A few weeks ago our associate pastor Dr. Rodger Murchison gave a delightful children’s message centered on the joy of giving. In it he recollected when he was eleven years old and made this discovery in planning, preparing and giving his mother a Christmas gift. As I listened to him I tried to think back when I “learned” this lesson. To be candid, I am not sure if I have although I do remember the many times I took sincere pleasure in giving someone a gift.
About every few years I can come up with a good surprise and give Amy something for Christmas or her birthday that she does not expect. Sometimes I will surprise her with a trip to some place we talked about wanting to see. A couple of times I actually took the bold step and selected jewelry to give. One year I collected several reels of her family’s 8mm home videos taken when she was a little girl and had them converted to DVD (I forgot to pay for a sound track for the background so it is a “silent film”).
The joy of giving a gift happens for me, I repeat, only every few years. It is not that I do not like giving, but let’s face it, we are at a place and time in our life when we have what we need and creativity invariably has its limits. Gift giving for people we love often ends with frustration and desperation. Crocheted covers for the toilet are not as appreciated as they once were (trust me, I know).
Is it really better to give than receive? It depends on what we mean by giving. Strangely we typically define giving as an exchange of consumables, most often things we do not need, ask for, and occasionally do not want. Now don’t get me wrong, I love getting presents, especially when they come unexpectedly and always when they come from people I love.Yes I enjoy getting a quirky “useless” gift that makes me smile (like “Jesus” action figures; chia pets, etc). Walk into my study at church and you will see it littered with the artifacts of “gifts” many of which are deeply appreciated.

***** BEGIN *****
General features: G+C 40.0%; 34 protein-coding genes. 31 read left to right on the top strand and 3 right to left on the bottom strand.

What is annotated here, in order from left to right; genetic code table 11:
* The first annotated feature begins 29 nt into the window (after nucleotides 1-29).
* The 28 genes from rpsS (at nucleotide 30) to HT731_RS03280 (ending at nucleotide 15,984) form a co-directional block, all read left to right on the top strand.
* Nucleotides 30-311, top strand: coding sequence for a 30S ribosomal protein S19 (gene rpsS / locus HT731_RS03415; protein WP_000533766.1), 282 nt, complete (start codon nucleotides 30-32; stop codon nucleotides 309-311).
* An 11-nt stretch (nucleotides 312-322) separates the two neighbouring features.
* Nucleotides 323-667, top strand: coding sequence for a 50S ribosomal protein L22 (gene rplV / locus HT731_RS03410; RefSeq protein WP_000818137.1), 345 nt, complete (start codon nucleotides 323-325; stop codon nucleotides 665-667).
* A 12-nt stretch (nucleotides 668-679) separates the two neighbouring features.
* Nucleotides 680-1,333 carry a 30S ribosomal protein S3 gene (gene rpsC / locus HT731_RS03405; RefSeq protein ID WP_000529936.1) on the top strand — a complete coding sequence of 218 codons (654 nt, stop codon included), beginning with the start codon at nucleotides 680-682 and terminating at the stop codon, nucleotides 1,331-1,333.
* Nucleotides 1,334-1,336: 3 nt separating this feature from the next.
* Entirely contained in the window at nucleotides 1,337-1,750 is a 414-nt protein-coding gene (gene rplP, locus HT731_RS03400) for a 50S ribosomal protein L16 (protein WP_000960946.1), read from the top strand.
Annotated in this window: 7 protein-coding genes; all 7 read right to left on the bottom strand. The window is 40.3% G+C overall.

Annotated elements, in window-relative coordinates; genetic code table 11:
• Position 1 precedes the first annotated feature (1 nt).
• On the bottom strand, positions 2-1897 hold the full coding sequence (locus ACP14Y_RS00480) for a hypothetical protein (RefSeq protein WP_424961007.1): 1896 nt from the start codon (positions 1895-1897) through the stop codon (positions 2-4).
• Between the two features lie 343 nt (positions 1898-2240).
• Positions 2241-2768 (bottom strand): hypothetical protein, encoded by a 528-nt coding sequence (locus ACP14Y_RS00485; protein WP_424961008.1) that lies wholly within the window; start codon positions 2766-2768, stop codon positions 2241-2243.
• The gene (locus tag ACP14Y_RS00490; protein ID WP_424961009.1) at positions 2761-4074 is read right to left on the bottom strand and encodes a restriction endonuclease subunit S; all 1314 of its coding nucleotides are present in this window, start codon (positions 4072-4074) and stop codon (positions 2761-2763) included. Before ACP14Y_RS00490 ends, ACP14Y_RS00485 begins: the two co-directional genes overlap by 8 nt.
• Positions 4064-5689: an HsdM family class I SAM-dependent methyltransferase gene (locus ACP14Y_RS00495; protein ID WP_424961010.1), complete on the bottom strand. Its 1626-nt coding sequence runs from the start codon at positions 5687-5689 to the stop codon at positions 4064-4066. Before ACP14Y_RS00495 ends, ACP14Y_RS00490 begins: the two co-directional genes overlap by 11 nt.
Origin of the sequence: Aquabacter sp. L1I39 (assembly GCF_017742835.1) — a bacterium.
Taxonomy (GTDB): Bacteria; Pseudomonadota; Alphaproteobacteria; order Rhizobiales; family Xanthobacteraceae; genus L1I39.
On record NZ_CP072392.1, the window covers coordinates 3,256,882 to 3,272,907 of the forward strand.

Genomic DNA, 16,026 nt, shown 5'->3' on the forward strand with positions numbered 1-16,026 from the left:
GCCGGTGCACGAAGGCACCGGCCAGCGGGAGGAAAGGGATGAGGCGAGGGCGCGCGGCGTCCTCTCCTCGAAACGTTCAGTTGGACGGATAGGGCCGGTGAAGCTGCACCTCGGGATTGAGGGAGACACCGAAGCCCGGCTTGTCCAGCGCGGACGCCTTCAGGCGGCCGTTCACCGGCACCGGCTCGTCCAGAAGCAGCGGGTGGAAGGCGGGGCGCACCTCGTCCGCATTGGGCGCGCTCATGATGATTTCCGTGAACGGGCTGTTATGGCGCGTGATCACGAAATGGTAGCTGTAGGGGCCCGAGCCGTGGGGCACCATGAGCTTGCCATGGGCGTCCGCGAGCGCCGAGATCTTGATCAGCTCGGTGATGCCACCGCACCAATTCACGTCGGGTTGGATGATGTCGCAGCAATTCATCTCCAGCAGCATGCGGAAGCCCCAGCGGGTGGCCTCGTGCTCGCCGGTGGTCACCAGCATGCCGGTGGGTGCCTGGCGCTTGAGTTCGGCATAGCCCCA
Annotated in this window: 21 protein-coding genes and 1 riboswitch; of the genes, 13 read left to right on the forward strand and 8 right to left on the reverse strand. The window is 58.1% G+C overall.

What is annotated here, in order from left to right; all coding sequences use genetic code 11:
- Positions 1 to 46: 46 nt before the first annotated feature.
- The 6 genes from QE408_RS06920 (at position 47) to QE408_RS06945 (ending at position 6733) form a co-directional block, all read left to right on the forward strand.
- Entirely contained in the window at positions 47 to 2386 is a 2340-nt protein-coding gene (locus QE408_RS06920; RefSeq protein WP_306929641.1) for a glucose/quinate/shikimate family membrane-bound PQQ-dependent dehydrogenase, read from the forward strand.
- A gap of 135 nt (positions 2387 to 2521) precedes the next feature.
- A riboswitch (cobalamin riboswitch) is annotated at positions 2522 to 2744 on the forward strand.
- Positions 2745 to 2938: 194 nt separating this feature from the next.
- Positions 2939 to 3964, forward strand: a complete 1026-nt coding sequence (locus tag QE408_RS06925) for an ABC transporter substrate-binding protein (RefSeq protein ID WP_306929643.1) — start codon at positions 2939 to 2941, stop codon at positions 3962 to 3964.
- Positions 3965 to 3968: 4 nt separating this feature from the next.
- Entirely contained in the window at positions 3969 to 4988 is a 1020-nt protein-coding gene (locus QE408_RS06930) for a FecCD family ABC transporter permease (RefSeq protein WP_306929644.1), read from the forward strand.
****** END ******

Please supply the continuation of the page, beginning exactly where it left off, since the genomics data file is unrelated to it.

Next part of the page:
Giving, however, has nothing to do with consumables. It has everything to do with relationships. Amy reminds me that what she wants most from me is my time, and who can put a price on that? Giving is a matter of being generous with one’s attention, one’s compassion, and one’s convictions.
I have been discovering this through, of all things, junk mail. Instead of immediately throwing away all the “junk mail” soliciting donations, I try to consider making a contribution, or at the very least asking why I should not give. Of course I don’t support everything, for I do not agree about every organization’s core values. There are many institutions, however, that are good and noble and so I have a desire to extablish a helpful relationship with organizations in need of help. Instead of saying “no” I am trying to say “yes.”
Giving is a way of reframing from what I want/need/desire to what I can do/be/become. As people of faith our gifts are for the sake of God’s larger creation. Justice, for example, in the Biblical sense is not essentially about our individual rights, but advocating on behalf of what needs to be made right in others. Sacrifice, as another Biblical image, cannot be bought, sold, or traded. Sacrifice is a way to live towards others and to God.
Advent and Christmas, where the themes of giving are inescapable, remind us of God’s generosity by giving completely into human flesh. From manger to cross to tomb there is an unfolding drama of divine and human giving.
Maybe it is about giving and receiving.